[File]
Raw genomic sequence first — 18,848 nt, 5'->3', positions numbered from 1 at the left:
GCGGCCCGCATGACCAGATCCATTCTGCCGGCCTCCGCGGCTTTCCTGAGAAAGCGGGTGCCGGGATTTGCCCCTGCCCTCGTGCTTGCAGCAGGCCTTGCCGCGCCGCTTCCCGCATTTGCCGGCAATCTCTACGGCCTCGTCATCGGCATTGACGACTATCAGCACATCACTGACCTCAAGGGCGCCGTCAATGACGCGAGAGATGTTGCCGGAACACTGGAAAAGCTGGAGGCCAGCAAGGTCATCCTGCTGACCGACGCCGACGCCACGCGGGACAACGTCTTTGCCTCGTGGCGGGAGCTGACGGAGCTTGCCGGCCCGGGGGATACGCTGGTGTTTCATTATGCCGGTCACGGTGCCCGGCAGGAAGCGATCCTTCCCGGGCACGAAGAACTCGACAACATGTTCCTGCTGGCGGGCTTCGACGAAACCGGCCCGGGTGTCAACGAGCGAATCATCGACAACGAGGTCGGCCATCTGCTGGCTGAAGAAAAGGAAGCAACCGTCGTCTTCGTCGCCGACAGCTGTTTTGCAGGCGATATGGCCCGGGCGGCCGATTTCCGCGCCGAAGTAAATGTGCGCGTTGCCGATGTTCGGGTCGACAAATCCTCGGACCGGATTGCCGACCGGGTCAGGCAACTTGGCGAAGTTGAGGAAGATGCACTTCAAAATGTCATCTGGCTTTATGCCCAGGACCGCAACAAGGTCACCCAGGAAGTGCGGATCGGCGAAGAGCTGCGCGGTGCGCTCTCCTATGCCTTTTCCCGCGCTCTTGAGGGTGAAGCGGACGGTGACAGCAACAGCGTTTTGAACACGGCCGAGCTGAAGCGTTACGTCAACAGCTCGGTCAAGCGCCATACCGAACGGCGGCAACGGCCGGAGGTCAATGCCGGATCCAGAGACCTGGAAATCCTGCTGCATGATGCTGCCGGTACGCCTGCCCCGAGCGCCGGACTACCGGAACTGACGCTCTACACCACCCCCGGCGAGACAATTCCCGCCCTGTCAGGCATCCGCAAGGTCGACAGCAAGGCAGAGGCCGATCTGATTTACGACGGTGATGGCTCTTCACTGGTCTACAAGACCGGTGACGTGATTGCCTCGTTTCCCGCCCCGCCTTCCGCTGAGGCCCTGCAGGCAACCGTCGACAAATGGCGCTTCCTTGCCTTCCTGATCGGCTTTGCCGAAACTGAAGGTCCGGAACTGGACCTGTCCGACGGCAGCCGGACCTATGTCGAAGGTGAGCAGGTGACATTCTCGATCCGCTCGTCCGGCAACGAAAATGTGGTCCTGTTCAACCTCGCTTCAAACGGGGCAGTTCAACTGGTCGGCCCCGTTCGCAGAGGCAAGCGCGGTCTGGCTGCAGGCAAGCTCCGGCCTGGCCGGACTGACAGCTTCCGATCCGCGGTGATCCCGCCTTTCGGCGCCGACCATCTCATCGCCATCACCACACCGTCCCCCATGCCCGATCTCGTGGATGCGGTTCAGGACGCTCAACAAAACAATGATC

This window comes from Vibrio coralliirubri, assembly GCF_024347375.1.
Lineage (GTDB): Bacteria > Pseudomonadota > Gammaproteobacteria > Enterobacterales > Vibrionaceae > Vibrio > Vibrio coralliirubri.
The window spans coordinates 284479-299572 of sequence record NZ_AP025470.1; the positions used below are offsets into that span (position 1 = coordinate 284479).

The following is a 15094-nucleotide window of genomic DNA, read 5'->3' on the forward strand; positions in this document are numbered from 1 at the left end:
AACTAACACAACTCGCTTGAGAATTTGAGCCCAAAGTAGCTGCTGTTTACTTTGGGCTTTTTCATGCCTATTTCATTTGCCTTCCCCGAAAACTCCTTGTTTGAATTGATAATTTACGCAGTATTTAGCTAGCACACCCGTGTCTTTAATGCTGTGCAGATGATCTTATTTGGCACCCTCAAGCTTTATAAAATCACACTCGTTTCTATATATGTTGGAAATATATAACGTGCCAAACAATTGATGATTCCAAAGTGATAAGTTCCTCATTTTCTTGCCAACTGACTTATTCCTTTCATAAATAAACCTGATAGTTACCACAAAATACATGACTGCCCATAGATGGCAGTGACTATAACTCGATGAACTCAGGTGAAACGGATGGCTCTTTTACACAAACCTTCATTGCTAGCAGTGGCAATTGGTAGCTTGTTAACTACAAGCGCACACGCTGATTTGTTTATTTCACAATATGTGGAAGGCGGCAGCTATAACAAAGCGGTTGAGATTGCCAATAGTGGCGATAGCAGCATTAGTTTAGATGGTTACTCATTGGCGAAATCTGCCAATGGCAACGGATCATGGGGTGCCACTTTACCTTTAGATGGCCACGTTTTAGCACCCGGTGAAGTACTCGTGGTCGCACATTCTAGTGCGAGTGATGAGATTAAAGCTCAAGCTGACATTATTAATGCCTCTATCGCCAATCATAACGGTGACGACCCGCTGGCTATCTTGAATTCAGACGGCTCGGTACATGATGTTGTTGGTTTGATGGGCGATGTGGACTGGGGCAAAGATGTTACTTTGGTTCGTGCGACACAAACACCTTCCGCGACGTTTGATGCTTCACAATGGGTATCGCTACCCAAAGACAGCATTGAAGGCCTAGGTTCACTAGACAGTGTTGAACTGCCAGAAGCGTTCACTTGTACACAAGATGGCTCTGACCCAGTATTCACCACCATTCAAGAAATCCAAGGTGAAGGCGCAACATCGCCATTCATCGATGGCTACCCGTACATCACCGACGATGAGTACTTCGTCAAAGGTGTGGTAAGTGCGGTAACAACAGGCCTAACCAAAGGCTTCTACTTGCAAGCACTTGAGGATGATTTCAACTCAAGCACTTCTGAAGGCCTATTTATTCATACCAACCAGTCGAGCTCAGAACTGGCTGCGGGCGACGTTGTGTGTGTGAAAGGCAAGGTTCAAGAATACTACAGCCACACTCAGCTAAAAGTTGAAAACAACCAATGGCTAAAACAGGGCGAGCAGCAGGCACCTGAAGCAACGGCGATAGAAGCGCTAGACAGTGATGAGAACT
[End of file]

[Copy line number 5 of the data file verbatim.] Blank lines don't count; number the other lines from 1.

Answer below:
The window spans coordinates 284479-299572 of sequence record NZ_AP025470.1; the positions used below are offsets into that span (position 1 = coordinate 284479).